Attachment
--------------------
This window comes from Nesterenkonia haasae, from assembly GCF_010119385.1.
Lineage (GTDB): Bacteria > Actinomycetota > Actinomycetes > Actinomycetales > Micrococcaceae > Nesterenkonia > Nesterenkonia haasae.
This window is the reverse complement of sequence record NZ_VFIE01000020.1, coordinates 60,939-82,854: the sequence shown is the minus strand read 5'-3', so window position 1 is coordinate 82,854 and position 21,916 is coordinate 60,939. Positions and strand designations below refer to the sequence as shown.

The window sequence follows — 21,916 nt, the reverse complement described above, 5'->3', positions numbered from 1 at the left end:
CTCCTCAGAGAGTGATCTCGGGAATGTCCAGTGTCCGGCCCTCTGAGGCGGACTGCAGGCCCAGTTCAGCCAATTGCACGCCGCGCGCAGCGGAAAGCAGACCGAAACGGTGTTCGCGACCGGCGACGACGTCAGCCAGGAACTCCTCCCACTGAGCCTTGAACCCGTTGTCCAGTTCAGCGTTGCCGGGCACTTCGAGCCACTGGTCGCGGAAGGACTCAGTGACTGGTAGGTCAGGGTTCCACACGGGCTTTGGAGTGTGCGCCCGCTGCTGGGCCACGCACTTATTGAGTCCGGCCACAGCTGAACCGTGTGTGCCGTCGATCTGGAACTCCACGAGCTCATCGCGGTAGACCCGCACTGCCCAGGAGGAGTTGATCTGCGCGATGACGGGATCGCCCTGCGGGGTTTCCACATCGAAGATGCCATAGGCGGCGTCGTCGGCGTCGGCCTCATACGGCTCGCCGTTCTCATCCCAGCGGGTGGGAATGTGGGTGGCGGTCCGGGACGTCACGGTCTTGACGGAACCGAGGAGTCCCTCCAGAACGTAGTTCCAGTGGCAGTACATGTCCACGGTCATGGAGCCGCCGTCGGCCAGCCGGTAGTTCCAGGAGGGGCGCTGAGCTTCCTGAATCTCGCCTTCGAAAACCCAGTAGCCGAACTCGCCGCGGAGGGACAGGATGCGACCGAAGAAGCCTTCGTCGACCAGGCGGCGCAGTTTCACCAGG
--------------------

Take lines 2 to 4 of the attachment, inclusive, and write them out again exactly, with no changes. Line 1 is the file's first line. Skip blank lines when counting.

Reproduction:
Lineage (GTDB): Bacteria > Actinomycetota > Actinomycetes > Actinomycetales > Micrococcaceae > Nesterenkonia > Nesterenkonia haasae.
This window is the reverse complement of sequence record NZ_VFIE01000020.1, coordinates 60,939-82,854: the sequence shown is the minus strand read 5'-3', so window position 1 is coordinate 82,854 and position 21,916 is coordinate 60,939. Positions and strand designations below refer to the sequence as shown.

The window sequence follows — 21,916 nt, the reverse complement described above, 5'->3', positions numbered from 1 at the left end: